Rural round-up

Thousands needed to fill primary industry jobs – Alexa Cook:

The primary sector is turning to cities to promote jobs in the industry in an effort to create a more qualified workforce.

Research commissioned by the Ministry for Primary Industries, Dairy NZ and Beef and Lamb New Zealand has found the industry will need another 2300 people by 2025, on top of the 23,400 needed to replace natural attrition.

There is a growing divide between rural and urban New Zealand, with 36 percent of all secondary students based in Auckland, and just 30 percent spread through rural areas.

New Zealand Young Farmers president Terry Copeland said by 2025 a third of jobs in the dairy industry would not be tied to the land. . . 

Busy ‘making difference’ – Sally Rae:

Fiona Hancox just wants to “make a difference”.

The West Otago sheep and beef farmer recently joined the board of Co-operative Business New Zealand.The organisation represents more than 50 co-operative and mutual businesses operating across a  range of industries, including agriculture, manufacturing, insurance, banking and financial services, utilities, pharmaceuticals, education, health, wholesale and retail.

In February last year, Mrs Hancox became the first female farmer representative director on the board of Silver Fern Farms. . . 

Time to hand over the reins – Sally Rae:

For many years, Chris Bayne has been something of an institution at PGG Wrightson’s Mosgiel store.

So, come September 2,  it will be the end of an era as Mrs Bayne (65) works her last day as store manager.

However, she remained philosophical about leaving a role that has been a big part of her life, saying simply it was “time to go”.

“I just think sometimes you work too long and you retire and, all of a sudden, your health goes to the pack. It’s nice to hand the reins over to someone else …  you can’t work forever,” she said. . . 

Retiring rural postie parks his truck – Lynda Van Kempen:

After travelling more than a million kilometres, Kevin “Rock” McCrorie has finally parked  for good.

His 17-year career as a Maniototo rural postman ended on Friday and he shared some of the finer details with  the Otago Daily Times.

Number of vehicles used: Five Toyota Hiluxes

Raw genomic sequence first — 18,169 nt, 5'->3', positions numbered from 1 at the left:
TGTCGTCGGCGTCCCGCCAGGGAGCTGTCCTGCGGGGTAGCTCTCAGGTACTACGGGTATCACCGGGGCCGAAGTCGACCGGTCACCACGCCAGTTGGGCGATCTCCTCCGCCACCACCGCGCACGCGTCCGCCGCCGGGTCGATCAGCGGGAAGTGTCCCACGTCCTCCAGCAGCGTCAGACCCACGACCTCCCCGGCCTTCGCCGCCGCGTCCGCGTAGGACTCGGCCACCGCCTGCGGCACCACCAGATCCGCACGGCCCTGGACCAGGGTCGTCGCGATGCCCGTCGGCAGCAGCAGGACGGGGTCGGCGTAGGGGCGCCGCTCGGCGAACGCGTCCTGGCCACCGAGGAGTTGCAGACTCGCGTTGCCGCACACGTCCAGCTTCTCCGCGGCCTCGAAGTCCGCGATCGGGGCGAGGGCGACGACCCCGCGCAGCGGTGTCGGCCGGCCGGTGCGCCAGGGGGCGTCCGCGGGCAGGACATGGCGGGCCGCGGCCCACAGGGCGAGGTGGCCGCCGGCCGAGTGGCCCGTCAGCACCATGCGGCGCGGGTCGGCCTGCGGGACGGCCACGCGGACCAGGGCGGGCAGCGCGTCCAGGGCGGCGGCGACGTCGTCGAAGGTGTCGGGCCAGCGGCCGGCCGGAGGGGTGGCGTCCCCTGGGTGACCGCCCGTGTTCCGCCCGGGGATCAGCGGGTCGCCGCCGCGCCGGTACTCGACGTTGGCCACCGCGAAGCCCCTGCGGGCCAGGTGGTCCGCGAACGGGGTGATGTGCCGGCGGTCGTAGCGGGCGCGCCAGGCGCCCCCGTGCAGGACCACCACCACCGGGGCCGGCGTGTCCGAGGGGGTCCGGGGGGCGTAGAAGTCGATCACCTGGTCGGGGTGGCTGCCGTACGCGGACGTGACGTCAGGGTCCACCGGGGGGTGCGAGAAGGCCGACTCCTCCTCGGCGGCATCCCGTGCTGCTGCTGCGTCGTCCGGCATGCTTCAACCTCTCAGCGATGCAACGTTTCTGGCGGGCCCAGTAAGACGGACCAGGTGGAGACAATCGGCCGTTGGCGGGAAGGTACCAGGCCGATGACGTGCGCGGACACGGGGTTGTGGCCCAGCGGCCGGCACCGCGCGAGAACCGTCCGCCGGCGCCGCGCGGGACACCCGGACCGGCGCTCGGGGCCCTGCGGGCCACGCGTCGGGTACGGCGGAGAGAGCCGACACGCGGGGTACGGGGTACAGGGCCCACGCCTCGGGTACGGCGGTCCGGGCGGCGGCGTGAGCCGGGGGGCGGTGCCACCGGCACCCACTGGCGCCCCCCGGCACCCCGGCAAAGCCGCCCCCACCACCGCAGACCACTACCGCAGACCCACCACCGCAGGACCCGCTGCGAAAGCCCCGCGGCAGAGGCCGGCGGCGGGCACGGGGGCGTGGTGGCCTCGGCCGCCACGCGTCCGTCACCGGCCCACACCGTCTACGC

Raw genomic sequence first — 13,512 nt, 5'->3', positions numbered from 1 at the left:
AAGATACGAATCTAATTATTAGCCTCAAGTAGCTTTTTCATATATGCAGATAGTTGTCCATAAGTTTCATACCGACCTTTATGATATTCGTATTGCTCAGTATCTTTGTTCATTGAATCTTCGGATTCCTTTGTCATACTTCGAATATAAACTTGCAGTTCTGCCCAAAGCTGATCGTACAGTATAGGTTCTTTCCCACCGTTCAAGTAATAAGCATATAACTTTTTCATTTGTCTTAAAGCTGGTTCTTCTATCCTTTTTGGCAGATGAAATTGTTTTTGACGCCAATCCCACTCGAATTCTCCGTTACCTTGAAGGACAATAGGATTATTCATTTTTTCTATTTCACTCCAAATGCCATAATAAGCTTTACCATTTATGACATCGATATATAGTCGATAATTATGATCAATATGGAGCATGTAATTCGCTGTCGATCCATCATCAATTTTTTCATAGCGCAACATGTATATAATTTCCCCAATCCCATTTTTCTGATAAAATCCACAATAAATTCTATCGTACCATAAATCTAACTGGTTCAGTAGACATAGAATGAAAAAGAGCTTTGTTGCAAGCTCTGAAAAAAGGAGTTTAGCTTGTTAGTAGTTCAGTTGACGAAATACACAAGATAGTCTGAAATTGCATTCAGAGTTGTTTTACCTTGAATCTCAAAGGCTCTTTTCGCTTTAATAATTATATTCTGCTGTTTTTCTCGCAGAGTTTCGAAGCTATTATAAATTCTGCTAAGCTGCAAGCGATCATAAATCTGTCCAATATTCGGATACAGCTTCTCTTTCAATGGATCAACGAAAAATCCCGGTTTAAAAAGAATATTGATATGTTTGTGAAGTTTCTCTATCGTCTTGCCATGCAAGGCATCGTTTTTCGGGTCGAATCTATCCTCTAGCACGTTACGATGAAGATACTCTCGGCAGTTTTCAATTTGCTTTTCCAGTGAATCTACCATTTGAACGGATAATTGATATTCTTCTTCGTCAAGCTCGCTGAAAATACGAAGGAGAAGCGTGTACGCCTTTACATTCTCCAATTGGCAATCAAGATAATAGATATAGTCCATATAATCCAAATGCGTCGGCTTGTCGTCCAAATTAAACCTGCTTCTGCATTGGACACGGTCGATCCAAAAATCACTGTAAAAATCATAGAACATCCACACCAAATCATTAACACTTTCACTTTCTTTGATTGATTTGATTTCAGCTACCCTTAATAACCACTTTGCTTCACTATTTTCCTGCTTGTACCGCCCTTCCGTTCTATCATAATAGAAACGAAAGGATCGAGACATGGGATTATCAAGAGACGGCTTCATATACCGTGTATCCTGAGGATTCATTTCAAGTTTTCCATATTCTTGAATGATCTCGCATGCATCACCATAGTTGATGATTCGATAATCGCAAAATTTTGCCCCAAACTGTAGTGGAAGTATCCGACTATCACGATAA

Kilometres driven: 250 a day, five days a week.

Total: 1,105,000km.

Rural boxholders: 125.

Mail, newspapers and parcels delivered: Hundreds of thousands.

Goldfish received: One

Axolotyls delivered: One. . . 

More business understanding gives Southland sheep farmer positive outlook – Brittany Pickett:

Jo Horrell is feeling positive about the future of the sheep industry.

The Southland farmer believes the tide is turning for sheep farming and she is determined to be part of it. Part of her enthusiasm can be attributed to her recently completing  an Agri-Women’s Development Trust Understanding Your Farm Business course

While she found the Red Meat Profit Partnership-funded course invaluable in gaining a greater understanding of the farm business she runs alongside her husband Bryce, it was having the opportunity to meet like-minded, positive people that for Horrell was a real bonus. . . 

Startup to tackle Predator Free New Zealand challenge:

New Zealand based App and Website Pestur will launch in 2017. Pestur is a social network allowing users to compete with each other in challenges as they work to eradicate different pest species through trapping and hunting.

Co- founder Greta Donoghue says the inspiration came in seeing the millions of people around the world willing to try and catch something that doesn’t exist (Pokemon), “the idea being that if even a fraction of these participants put some real world effort into the issue of invasive pest species we could see tangible improvements ranging from the protection of endangered species to the economics of better crop yields” . . 

2 Responses to Rural round-up

  1. Paul Scott says:

    Rural roundup your header // Thousands needed to fill primary industry jobs.
    I do not doubt the need for a good quality work force in the rural area.
    I would like employment but I do not like the countryside away from my friends and fun. Therefor I will keep on with the income I have being part time here in Christchurch and a WINZ benefit. You n may question whether you really want to pay me for this privilege.

    The Statistics people have supplied a good spreadsheet on immigration to NZ. You can sort various categories by factors such as / Area / skill / qualification as previous occupation.
    These will give us some insight.
    Duncan Garner in a recent article was amused by the number of restaurant workers we bring to Auckland.
    Tony Alexander [ Economist BNZ] says we need a massive immigration of Builders to provide house for massive Immigration to the cities.

    Yes we do need people in the regions. Guess who has a policy of preferential Immigration of regional workers.
    Hint. Not Nanny Nat.


  2. Will says:

    There do seem to be rather a lot of these desperately upbeat stories about sheep farming these days. I’m finding them a bit wearying. I am that awkward generation of sheep farmers who never saw any good times. We seem to have been in a crisis my whole career but I have never felt more pessimistic than I do now, and at last, I am seriously considering ‘pulling the pin’ on sheep. I’m tired of the excuses about the dollar, bullshit trade deals, ridiculous wool prices and all the rest of it. I know this industry will never recover, it’s just a slow march to oblivion, with farmers wondering how long they can keep treading water. Why don’t they just write the truth?

    Sorry about the gloom and the mixed metaphor, just getting a bit over it all. My friends are either retiring or easing up which doesn’t help much. I have created a complex, high performance system which requires constant attention. Would be nice to get paid for it now and again.


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